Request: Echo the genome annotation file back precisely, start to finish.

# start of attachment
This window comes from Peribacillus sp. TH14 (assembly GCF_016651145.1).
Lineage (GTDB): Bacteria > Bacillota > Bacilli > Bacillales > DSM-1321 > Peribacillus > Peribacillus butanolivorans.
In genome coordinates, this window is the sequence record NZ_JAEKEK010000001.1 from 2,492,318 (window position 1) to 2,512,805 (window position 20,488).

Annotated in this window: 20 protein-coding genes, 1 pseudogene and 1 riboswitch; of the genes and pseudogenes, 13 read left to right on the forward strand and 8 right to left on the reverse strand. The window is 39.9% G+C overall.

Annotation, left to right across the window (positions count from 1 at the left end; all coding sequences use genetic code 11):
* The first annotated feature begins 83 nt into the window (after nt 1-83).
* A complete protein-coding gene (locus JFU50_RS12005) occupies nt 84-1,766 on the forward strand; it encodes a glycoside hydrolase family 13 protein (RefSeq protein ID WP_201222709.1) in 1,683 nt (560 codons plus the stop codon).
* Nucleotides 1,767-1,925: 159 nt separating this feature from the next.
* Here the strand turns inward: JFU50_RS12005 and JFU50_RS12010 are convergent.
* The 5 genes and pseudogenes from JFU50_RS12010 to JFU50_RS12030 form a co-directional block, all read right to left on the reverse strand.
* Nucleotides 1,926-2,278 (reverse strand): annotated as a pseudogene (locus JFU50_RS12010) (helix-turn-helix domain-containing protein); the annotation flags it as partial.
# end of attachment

This window comes from Peribacillus sp. TH14 (assembly GCF_016651145.1).
Lineage (GTDB): Bacteria > Bacillota > Bacilli > Bacillales > DSM-1321 > Peribacillus > Peribacillus butanolivorans.
In genome coordinates, this window is the sequence record NZ_JAEKEK010000001.1 from 2,492,318 (window position 1) to 2,512,805 (window position 20,488).

Annotated in this window: 20 protein-coding genes, 1 pseudogene and 1 riboswitch; of the genes and pseudogenes, 13 read left to right on the forward strand and 8 right to left on the reverse strand. The window is 39.9% G+C overall.

Annotation, left to right across the window (positions count from 1 at the left end; all coding sequences use genetic code 11):
* The first annotated feature begins 83 nt into the window (after nt 1-83).
* A complete protein-coding gene (locus JFU50_RS12005) occupies nt 84-1,766 on the forward strand; it encodes a glycoside hydrolase family 13 protein (RefSeq protein ID WP_201222709.1) in 1,683 nt (560 codons plus the stop codon).
* Nucleotides 1,767-1,925: 159 nt separating this feature from the next.
* Here the strand turns inward: JFU50_RS12005 and JFU50_RS12010 are convergent.
* The 5 genes and pseudogenes from JFU50_RS12010 to JFU50_RS12030 form a co-directional block, all read right to left on the reverse strand.
* Nucleotides 1,926-2,278 (reverse strand): annotated as a pseudogene (locus JFU50_RS12010) (helix-turn-helix domain-containing protein); the annotation flags it as partial.